Fix your imbalances with stretching and strengthening exercises
If it’s in the books for you, a few good physical therapy sessions should help speed things up, preferably with a therapist that has an affinity to the medical side of sports.
That being said, I’ve already mentioned some of the more common muscle imbalances that affect your knee (scroll back up to Biomechanical Issues). So, if you feel like you have either of those issues, they will most likely be fixed with exercise.
For example, the most common imbalance that I encounter with my patients is weak quads and tight hamstrings. To fix this, I focus their programs on stretching and releasing their hamstrings while strengthening the entire lower limb with emphasis on the quads.
Another crucial thing to remember is to make your hamstrings at least 50% as strong as your quads for your knees to be stable.(4)
So, if you can do 50 lbs on the leg extension machine, make sure you can do 25 lbs with your leg curls (the weight is relative, of course).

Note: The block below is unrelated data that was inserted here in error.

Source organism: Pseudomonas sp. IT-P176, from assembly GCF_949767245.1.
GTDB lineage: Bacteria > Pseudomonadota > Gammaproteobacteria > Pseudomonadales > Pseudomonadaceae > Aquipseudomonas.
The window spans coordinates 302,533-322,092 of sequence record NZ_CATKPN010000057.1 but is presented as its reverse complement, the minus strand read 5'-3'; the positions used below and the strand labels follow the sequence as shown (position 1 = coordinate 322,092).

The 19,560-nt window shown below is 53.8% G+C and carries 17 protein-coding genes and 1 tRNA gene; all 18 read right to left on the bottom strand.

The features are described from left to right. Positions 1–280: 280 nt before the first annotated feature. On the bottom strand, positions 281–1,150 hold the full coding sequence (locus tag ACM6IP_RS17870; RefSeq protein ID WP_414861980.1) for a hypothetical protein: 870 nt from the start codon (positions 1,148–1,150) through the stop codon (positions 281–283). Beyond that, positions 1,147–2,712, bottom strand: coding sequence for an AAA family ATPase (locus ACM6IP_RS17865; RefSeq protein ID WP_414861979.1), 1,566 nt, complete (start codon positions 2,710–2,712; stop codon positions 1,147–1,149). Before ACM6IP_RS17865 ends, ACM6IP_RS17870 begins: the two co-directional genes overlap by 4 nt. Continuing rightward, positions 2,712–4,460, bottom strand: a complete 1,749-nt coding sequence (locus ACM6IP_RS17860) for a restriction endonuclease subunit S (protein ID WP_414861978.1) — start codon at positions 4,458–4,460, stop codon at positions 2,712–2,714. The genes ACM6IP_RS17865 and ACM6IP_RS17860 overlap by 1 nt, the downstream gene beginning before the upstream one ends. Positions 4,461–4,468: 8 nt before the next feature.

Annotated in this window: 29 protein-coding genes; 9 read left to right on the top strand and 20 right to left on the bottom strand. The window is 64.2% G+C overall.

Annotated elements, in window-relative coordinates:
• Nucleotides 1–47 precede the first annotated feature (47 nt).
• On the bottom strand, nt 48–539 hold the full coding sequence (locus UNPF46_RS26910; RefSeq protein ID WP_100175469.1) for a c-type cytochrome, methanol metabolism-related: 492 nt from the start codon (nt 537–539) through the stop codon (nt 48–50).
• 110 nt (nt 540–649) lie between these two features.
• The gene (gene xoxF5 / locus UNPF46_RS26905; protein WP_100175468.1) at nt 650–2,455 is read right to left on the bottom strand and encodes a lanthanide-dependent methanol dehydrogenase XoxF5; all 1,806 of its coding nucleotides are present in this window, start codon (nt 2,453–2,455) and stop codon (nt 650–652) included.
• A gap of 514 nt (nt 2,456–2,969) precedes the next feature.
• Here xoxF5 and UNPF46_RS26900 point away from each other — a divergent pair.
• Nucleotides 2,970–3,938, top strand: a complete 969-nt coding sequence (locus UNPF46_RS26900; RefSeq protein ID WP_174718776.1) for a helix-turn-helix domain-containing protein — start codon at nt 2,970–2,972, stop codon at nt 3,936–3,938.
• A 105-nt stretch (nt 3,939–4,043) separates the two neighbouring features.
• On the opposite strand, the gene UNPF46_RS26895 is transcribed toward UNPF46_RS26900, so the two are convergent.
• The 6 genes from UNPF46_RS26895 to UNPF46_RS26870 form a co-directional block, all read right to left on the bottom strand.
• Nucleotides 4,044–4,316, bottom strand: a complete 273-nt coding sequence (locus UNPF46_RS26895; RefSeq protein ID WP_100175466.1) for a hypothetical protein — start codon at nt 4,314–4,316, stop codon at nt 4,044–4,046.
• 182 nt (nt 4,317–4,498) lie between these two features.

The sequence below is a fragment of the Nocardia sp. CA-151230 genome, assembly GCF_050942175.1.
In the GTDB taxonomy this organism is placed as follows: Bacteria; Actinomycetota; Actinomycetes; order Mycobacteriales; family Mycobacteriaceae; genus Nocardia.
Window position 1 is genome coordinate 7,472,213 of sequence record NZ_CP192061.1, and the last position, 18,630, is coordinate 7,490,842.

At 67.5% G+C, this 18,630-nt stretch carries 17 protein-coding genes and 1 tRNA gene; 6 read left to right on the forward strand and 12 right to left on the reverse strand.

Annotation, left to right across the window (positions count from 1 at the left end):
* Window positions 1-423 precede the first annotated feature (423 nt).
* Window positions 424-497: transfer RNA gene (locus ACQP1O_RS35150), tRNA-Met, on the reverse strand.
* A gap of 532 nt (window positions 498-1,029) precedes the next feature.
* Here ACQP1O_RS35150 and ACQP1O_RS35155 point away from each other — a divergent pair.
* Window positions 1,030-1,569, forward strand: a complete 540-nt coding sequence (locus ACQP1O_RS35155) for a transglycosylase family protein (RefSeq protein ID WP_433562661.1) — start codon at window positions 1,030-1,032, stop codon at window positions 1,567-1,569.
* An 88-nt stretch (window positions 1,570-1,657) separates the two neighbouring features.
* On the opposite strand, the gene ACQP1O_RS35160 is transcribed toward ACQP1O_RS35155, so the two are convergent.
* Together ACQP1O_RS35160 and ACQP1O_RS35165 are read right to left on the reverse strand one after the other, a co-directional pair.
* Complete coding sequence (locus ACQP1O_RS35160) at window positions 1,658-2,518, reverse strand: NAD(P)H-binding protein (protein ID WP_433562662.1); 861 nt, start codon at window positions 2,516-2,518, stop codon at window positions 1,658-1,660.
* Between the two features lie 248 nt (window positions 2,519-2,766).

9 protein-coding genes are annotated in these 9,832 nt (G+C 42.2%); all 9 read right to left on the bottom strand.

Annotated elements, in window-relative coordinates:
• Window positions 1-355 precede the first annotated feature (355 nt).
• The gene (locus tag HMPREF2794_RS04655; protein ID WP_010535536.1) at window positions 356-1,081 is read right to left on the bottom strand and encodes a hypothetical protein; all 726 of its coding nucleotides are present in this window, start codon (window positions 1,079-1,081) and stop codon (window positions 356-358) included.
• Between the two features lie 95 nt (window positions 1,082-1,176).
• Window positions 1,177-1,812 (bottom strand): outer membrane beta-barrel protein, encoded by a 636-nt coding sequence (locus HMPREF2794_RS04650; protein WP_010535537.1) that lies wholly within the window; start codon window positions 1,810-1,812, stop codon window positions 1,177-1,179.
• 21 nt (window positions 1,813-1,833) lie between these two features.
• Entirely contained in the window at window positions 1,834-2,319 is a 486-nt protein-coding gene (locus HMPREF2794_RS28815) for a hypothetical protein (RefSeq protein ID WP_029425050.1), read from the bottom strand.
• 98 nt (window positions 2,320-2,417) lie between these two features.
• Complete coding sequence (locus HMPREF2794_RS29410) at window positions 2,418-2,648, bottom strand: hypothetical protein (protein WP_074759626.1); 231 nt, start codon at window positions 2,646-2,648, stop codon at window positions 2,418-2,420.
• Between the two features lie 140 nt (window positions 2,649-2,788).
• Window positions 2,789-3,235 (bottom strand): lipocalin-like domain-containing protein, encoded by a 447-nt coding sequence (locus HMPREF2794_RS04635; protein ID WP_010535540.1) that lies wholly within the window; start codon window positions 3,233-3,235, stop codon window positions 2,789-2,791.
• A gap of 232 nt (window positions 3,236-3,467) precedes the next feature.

Wear the right shoes or use orthotics
This applies specifically to those of you with biomechanical issues with your foot. These issues can also either be rigid or flexible, where flexible basically just means that you have normal arches whenever you don’t bear any weight.
Flexible foot deformities are also caused by certain muscle weaknesses and are therefore fixable with exercise.
In any case, both flexible and rigid cases can benefit from using the right shoes with the right arch supports because they automatically “normalize” the way your foot is positioned. In turn, this corrects the forces acting on your knee.
However, while this solution may seem simple, I urge you to also fix the muscle imbalances that may have caused them in the first place. It’s a more functional and long-term solution after all.